What Is The Wrist?

The part of the body that most people think of as their wrist is actually the distal end of their radius and ulna bones, or, in other words the end of their arm bones.

The wrist itself, however, also called the carpus from the latin, is actually made up of eight small bones called carpal bones.

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Acromioclavicular Joint (AC Joint) Overview and Injuries

The abbreviation AC or AC joint stands for the acromioclavicular joint. The acromioclavicular is one of the three articulations of the shoulder girdle. See the shoulder complex for a general overview of the shoulder girdle and its joints.

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Synarthrodial Joints (Synarthroses, Fibrous)

Syndarthrodial Joints: Also called synarthroses or fibrous joints. Generally immovable joints that are found between bones that come into very close contact with each other and lack a synovial cavity. These bones are fastened tightly together by a fibrous connective tissue. See also diarthrodial jonits and amphiarthrodial joints.

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Condyoid Joint

Condyloid Joint: Also called an ellipsoidal joint, ovoid, or condylar joint, a bi-axial diarthrodial or synovial joint were one oval-shaped articulating surface (a condyle), fits into a corresponding ovoid depression in the other articulating surface. Movement is possible in two planes and includes flexion, extension, abduction, adduction and circumduction, but not rotation. See the diarthrodial article for examples and other types of joints.

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Condyle: (kòn´ dil) A term applied to bones, condyle comes from the Greek kondylos, meaning "a knuckle." It is a rounded process on a bone that usually serves to articulate with another bone.1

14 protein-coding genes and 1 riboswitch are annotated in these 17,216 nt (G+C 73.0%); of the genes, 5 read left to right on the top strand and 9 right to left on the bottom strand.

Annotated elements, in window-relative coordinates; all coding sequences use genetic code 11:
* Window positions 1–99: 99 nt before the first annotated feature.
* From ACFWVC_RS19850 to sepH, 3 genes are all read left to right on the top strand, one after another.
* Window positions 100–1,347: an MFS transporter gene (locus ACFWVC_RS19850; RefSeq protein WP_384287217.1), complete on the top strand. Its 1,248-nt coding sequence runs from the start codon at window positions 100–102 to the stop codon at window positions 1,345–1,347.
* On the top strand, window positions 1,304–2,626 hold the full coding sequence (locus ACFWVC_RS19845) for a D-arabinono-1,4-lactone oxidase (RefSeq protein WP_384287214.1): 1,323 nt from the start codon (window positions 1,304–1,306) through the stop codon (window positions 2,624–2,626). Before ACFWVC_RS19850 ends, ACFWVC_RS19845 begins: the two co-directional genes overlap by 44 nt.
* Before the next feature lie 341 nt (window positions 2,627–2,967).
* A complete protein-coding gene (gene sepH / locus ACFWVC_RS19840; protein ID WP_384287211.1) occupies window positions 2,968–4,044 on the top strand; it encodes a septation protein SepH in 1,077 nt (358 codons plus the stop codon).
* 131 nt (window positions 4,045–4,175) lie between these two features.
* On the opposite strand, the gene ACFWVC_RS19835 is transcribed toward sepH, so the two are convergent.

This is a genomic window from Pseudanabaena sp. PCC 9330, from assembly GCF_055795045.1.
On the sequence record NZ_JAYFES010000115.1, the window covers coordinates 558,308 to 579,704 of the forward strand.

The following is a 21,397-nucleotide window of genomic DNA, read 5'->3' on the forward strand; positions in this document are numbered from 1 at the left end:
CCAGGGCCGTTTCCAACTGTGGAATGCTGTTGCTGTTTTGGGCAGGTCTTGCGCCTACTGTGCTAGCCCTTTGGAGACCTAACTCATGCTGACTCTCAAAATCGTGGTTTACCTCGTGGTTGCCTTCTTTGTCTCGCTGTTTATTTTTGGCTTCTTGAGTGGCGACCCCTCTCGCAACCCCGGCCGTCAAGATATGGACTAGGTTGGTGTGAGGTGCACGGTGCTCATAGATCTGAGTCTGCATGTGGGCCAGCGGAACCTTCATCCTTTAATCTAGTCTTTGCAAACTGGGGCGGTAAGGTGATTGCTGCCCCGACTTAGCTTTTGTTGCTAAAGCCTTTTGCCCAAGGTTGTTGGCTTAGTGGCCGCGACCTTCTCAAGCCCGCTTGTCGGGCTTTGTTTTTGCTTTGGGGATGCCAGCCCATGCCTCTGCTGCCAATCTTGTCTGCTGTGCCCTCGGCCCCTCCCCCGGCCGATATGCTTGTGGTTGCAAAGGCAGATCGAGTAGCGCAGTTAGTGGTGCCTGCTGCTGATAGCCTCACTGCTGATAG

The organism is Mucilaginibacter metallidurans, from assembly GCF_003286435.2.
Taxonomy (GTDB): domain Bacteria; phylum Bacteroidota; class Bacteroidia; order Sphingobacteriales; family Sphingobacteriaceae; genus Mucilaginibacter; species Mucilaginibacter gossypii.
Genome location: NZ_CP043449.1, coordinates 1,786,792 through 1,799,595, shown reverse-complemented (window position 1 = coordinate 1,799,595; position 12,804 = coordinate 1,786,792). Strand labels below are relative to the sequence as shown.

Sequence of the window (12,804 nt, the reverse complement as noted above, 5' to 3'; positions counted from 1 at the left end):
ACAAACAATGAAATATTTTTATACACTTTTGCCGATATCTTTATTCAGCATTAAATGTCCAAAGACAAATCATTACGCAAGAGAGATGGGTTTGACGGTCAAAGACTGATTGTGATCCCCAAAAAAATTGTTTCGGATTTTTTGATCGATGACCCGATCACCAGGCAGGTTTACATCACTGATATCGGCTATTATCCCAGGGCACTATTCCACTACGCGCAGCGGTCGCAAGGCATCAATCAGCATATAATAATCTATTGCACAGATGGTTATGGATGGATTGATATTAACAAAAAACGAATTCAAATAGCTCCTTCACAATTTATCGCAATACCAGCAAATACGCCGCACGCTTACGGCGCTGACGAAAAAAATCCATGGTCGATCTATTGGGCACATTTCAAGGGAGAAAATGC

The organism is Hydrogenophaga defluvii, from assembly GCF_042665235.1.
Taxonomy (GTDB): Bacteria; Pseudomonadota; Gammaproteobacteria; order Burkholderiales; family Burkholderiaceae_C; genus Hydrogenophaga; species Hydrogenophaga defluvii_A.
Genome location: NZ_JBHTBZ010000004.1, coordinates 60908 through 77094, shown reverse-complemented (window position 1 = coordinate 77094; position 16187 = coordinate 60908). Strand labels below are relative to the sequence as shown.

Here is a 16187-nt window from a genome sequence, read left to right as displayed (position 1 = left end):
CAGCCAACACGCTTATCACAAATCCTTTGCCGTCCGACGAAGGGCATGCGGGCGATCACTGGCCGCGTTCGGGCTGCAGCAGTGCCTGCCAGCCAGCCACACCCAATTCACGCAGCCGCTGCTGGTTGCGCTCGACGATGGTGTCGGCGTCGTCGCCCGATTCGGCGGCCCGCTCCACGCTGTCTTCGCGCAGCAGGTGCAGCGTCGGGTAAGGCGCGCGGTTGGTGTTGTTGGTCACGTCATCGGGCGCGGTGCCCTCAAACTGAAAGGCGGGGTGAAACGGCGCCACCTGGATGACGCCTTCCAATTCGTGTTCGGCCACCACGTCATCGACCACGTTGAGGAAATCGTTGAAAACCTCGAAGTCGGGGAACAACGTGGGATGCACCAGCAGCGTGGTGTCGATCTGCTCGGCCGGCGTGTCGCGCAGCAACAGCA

The adjective form is condylar. Some examples of condyles are given below.

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Biaxial Joint

Biaxial Joints: Joints such as the ankle and wrist. They allow movement about two perpendicular axes, which are axes at right angles to each other. This movement is usually abduction/adduction about the anteroposterior axes or flexion/extension about the mediolateral axes.

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Radial Deviation

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Cartilaginous Joint

Cartilaginous Joints: Also known as amphiarthrodial joints. These joints are united by a continuous pad of hyaline cartilage and only allow limited movement.

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Arthrology: A branch of anatomy and medicine which studies joints, articulations, and joint diseases. Arthrology is concerned with the classification of joints in terms of their structure and their movement.

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Diarthrosis Joints (Diarthrodial or Synovial)

Diarthrosis, Diarthrodial, or Synovial Joints: Diarthrosis is a joint classification used when considering joint function (degree of movement). These are joints which are freely moveable, meaning they allow a great deal of movement, such as the elbows, knees, and shoulders. In contrast, joints which allow only a slight degree of movement are called amphiarthrodial and those which allow no movement are called synarthrodial.

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Amphiarthrodial Joints

Amphiarthrodial Joints: Also known as cartilaginous joints.

These are joints such as the intervertebral discs, sternebrae, sacro-iliac joints, pelvic symphyses, and mandibular symphyses.

Amphiarthrodial joints are only slightly movable with some being more movable than others, such as the intervertebral discs or symphysis pubis where the two pubic bones come together.

See also diarthrodial joints.

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Arthrodial Joint

Arthrodial Joint = A type of synovial (or diarthrodial) joint in which bones glide on each other with limited movement such as the carpal bones of the wrist or tarsal bones of the foot. Also called a gliding, plane, or irregular joint.

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The Shoulder Complex: Demystifying the Shoulder with Eric Beard

The shoulder joint itself is known as the glenohumeral joint. It is a multi-axial ball and socket enarthrodial joint. This joint is the articulation between the glenoid fossa of the scapula and the head of the humerus. This is the area that most people think of as the shoulder joint. The humerus is, however, one bone of the shoulder.

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